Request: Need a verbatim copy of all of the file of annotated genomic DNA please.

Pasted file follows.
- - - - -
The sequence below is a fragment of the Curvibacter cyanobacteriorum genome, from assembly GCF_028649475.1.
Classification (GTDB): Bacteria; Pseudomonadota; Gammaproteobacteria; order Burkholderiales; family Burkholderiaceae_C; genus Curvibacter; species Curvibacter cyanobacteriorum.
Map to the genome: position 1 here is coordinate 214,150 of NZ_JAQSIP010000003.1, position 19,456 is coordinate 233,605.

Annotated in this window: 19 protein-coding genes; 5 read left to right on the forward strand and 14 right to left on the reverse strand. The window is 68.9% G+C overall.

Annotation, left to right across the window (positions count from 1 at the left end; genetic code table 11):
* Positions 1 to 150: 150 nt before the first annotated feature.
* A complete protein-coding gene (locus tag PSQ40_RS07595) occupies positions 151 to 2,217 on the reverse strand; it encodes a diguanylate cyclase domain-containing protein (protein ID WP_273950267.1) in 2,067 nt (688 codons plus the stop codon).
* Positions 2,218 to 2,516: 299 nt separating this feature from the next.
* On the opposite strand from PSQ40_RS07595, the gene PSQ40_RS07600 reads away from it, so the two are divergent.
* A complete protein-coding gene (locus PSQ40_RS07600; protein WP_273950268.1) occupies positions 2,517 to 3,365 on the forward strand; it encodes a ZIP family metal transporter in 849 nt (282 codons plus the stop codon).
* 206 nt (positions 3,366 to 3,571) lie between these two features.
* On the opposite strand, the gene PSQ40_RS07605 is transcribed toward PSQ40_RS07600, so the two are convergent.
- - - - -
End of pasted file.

The sequence below is a fragment of the Curvibacter cyanobacteriorum genome, from assembly GCF_028649475.1.
Classification (GTDB): Bacteria; Pseudomonadota; Gammaproteobacteria; order Burkholderiales; family Burkholderiaceae_C; genus Curvibacter; species Curvibacter cyanobacteriorum.
Map to the genome: position 1 here is coordinate 214,150 of NZ_JAQSIP010000003.1, position 19,456 is coordinate 233,605.

Annotated in this window: 19 protein-coding genes; 5 read left to right on the forward strand and 14 right to left on the reverse strand. The window is 68.9% G+C overall.

Annotation, left to right across the window (positions count from 1 at the left end; genetic code table 11):
* Positions 1 to 150: 150 nt before the first annotated feature.
* A complete protein-coding gene (locus tag PSQ40_RS07595) occupies positions 151 to 2,217 on the reverse strand; it encodes a diguanylate cyclase domain-containing protein (protein ID WP_273950267.1) in 2,067 nt (688 codons plus the stop codon).
* Positions 2,218 to 2,516: 299 nt separating this feature from the next.
* On the opposite strand from PSQ40_RS07595, the gene PSQ40_RS07600 reads away from it, so the two are divergent.
* A complete protein-coding gene (locus PSQ40_RS07600; protein WP_273950268.1) occupies positions 2,517 to 3,365 on the forward strand; it encodes a ZIP family metal transporter in 849 nt (282 codons plus the stop codon).
* 206 nt (positions 3,366 to 3,571) lie between these two features.
* On the opposite strand, the gene PSQ40_RS07605 is transcribed toward PSQ40_RS07600, so the two are convergent.